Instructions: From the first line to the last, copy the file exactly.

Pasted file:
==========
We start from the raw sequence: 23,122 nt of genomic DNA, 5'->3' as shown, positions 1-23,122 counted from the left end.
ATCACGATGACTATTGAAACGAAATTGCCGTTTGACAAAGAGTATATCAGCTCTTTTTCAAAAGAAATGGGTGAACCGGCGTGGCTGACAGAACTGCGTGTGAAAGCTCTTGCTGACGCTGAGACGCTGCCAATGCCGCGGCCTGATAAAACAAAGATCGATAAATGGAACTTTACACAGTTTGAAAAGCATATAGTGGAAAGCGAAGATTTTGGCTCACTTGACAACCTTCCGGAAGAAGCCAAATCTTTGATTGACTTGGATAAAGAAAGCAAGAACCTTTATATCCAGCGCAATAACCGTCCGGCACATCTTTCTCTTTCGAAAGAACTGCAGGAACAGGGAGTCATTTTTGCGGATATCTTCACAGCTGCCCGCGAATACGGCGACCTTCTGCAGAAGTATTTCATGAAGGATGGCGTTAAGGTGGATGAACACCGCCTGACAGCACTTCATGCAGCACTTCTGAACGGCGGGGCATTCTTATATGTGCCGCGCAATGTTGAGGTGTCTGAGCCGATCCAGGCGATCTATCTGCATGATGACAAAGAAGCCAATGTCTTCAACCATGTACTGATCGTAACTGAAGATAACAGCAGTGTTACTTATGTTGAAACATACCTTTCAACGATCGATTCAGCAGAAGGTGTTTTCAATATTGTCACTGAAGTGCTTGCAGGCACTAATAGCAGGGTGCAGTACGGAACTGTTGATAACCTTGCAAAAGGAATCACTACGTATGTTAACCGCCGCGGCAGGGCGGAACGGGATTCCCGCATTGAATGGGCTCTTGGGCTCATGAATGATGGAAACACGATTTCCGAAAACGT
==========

We start from the raw sequence: 23,122 nt of genomic DNA, 5'->3' as shown, positions 1-23,122 counted from the left end.
ATCACGATGACTATTGAAACGAAATTGCCGTTTGACAAAGAGTATATCAGCTCTTTTTCAAAAGAAATGGGTGAACCGGCGTGGCTGACAGAACTGCGTGTGAAAGCTCTTGCTGACGCTGAGACGCTGCCAATGCCGCGGCCTGATAAAACAAAGATCGATAAATGGAACTTTACACAGTTTGAAAAGCATATAGTGGAAAGCGAAGATTTTGGCTCACTTGACAACCTTCCGGAAGAAGCCAAATCTTTGATTGACTTGGATAAAGAAAGCAAGAACCTTTATATCCAGCGCAATAACCGTCCGGCACATCTTTCTCTTTCGAAAGAACTGCAGGAACAGGGAGTCATTTTTGCGGATATCTTCACAGCTGCCCGCGAATACGGCGACCTTCTGCAGAAGTATTTCATGAAGGATGGCGTTAAGGTGGATGAACACCGCCTGACAGCACTTCATGCAGCACTTCTGAACGGCGGGGCATTCTTATATGTGCCGCGCAATGTTGAGGTGTCTGAGCCGATCCAGGCGATCTATCTGCATGATGACAAAGAAGCCAATGTCTTCAACCATGTACTGATCGTAACTGAAGATAACAGCAGTGTTACTTATGTTGAAACATACCTTTCAACGATCGATTCAGCAGAAGGTGTTTTCAATATTGTCACTGAAGTGCTTGCAGGCACTAATAGCAGGGTGCAGTACGGAACTGTTGATAACCTTGCAAAAGGAATCACTACGTATGTTAACCGCCGCGGCAGGGCGGAACGGGATTCCCGCATTGAATGGGCTCTTGGGCTCATGAATGATGGAAACACGATTTCCGAAAACGT